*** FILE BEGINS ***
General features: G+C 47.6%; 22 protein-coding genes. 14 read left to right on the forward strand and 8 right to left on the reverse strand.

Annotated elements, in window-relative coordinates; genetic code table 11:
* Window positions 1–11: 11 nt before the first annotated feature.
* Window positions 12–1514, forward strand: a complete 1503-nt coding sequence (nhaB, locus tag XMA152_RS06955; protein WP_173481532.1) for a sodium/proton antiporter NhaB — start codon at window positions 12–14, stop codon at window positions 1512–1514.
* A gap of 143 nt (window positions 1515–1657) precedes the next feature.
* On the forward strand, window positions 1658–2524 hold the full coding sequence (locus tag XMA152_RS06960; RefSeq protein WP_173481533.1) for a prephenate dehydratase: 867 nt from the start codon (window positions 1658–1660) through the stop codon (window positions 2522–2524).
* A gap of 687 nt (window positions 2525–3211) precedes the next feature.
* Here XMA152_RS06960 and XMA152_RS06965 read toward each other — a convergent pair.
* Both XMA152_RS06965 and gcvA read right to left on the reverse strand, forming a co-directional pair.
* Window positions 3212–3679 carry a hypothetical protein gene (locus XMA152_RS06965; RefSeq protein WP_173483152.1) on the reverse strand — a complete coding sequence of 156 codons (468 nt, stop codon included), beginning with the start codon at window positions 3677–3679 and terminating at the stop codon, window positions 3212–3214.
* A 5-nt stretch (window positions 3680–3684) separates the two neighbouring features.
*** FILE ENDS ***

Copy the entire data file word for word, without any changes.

General features: G+C 47.6%; 22 protein-coding genes. 14 read left to right on the forward strand and 8 right to left on the reverse strand.

Annotated elements, in window-relative coordinates; genetic code table 11:
* Window positions 1–11: 11 nt before the first annotated feature.
* Window positions 12–1514, forward strand: a complete 1503-nt coding sequence (nhaB, locus tag XMA152_RS06955; protein WP_173481532.1) for a sodium/proton antiporter NhaB — start codon at window positions 12–14, stop codon at window positions 1512–1514.
* A gap of 143 nt (window positions 1515–1657) precedes the next feature.
* On the forward strand, window positions 1658–2524 hold the full coding sequence (locus tag XMA152_RS06960; RefSeq protein WP_173481533.1) for a prephenate dehydratase: 867 nt from the start codon (window positions 1658–1660) through the stop codon (window positions 2522–2524).
* A gap of 687 nt (window positions 2525–3211) precedes the next feature.
* Here XMA152_RS06960 and XMA152_RS06965 read toward each other — a convergent pair.
* Both XMA152_RS06965 and gcvA read right to left on the reverse strand, forming a co-directional pair.
* Window positions 3212–3679 carry a hypothetical protein gene (locus XMA152_RS06965; RefSeq protein WP_173483152.1) on the reverse strand — a complete coding sequence of 156 codons (468 nt, stop codon included), beginning with the start codon at window positions 3677–3679 and terminating at the stop codon, window positions 3212–3214.
* A 5-nt stretch (window positions 3680–3684) separates the two neighbouring features.